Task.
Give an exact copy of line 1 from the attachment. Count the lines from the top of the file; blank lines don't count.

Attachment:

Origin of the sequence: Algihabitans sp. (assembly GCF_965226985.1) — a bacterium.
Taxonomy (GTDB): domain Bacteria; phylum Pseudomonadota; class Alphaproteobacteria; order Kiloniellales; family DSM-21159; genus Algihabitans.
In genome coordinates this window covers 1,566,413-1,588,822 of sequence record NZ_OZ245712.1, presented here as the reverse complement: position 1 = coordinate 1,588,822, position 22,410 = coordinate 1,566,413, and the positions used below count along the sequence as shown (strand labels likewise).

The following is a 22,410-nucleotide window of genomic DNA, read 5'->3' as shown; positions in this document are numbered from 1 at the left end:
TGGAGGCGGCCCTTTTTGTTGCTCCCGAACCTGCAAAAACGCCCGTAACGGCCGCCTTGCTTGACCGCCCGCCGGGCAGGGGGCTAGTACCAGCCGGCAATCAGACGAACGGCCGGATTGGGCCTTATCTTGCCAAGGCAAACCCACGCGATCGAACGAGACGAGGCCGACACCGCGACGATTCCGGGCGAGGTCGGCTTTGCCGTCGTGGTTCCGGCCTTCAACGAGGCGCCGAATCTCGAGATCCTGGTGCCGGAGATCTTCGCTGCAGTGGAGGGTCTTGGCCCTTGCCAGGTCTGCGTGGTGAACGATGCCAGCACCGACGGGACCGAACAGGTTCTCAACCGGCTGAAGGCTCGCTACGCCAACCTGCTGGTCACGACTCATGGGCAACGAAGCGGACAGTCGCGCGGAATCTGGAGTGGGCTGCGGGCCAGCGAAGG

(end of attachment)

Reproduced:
Origin of the sequence: Algihabitans sp. (assembly GCF_965226985.1) — a bacterium.